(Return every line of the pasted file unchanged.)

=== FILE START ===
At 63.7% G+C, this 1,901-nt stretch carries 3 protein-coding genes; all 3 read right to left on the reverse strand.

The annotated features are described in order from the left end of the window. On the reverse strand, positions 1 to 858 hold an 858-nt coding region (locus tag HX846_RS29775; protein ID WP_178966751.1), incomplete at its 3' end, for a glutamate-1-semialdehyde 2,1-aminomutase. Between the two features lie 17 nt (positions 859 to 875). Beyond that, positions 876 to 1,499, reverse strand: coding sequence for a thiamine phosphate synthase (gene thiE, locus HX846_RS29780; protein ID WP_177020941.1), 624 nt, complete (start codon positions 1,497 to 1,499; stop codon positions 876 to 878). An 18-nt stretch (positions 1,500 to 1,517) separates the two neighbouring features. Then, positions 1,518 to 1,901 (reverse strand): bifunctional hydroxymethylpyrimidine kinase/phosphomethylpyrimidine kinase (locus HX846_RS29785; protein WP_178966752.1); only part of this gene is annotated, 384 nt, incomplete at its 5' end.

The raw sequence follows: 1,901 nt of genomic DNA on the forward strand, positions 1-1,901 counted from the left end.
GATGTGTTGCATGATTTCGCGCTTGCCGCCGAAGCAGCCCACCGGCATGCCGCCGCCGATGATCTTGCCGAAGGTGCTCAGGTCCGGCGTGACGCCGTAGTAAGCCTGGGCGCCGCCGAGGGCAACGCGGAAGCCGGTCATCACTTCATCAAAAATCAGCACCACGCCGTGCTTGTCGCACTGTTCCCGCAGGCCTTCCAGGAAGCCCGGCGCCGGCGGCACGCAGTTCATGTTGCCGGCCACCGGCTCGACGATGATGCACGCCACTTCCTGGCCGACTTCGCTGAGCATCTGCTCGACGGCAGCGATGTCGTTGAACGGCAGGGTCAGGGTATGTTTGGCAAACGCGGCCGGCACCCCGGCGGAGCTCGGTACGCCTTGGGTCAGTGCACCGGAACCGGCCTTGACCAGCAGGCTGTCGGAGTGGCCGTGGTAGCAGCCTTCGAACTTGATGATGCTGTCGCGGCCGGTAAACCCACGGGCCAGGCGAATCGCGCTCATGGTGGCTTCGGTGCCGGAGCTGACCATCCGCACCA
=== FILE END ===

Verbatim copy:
At 63.7% G+C, this 1,901-nt stretch carries 3 protein-coding genes; all 3 read right to left on the reverse strand.

The annotated features are described in order from the left end of the window. On the reverse strand, positions 1 to 858 hold an 858-nt coding region (locus tag HX846_RS29775; protein ID WP_178966751.1), incomplete at its 3' end, for a glutamate-1-semialdehyde 2,1-aminomutase. Between the two features lie 17 nt (positions 859 to 875). Beyond that, positions 876 to 1,499, reverse strand: coding sequence for a thiamine phosphate synthase (gene thiE, locus HX846_RS29780; protein ID WP_177020941.1), 624 nt, complete (start codon positions 1,497 to 1,499; stop codon positions 876 to 878). An 18-nt stretch (positions 1,500 to 1,517) separates the two neighbouring features. Then, positions 1,518 to 1,901 (reverse strand): bifunctional hydroxymethylpyrimidine kinase/phosphomethylpyrimidine kinase (locus HX846_RS29785; protein WP_178966752.1); only part of this gene is annotated, 384 nt, incomplete at its 5' end.

The raw sequence follows: 1,901 nt of genomic DNA on the forward strand, positions 1-1,901 counted from the left end.
GATGTGTTGCATGATTTCGCGCTTGCCGCCGAAGCAGCCCACCGGCATGCCGCCGCCGATGATCTTGCCGAAGGTGCTCAGGTCCGGCGTGACGCCGTAGTAAGCCTGGGCGCCGCCGAGGGCAACGCGGAAGCCGGTCATCACTTCATCAAAAATCAGCACCACGCCGTGCTTGTCGCACTGTTCCCGCAGGCCTTCCAGGAAGCCCGGCGCCGGCGGCACGCAGTTCATGTTGCCGGCCACCGGCTCGACGATGATGCACGCCACTTCCTGGCCGACTTCGCTGAGCATCTGCTCGACGGCAGCGATGTCGTTGAACGGCAGGGTCAGGGTATGTTTGGCAAACGCGGCCGGCACCCCGGCGGAGCTCGGTACGCCTTGGGTCAGTGCACCGGAACCGGCCTTGACCAGCAGGCTGTCGGAGTGGCCGTGGTAGCAGCCTTCGAACTTGATGATGCTGTCGCGGCCGGTAAACCCACGGGCCAGGCGAATCGCGCTCATGGTGGCTTCGGTGCCGGAGCTGACCATCCGCACCA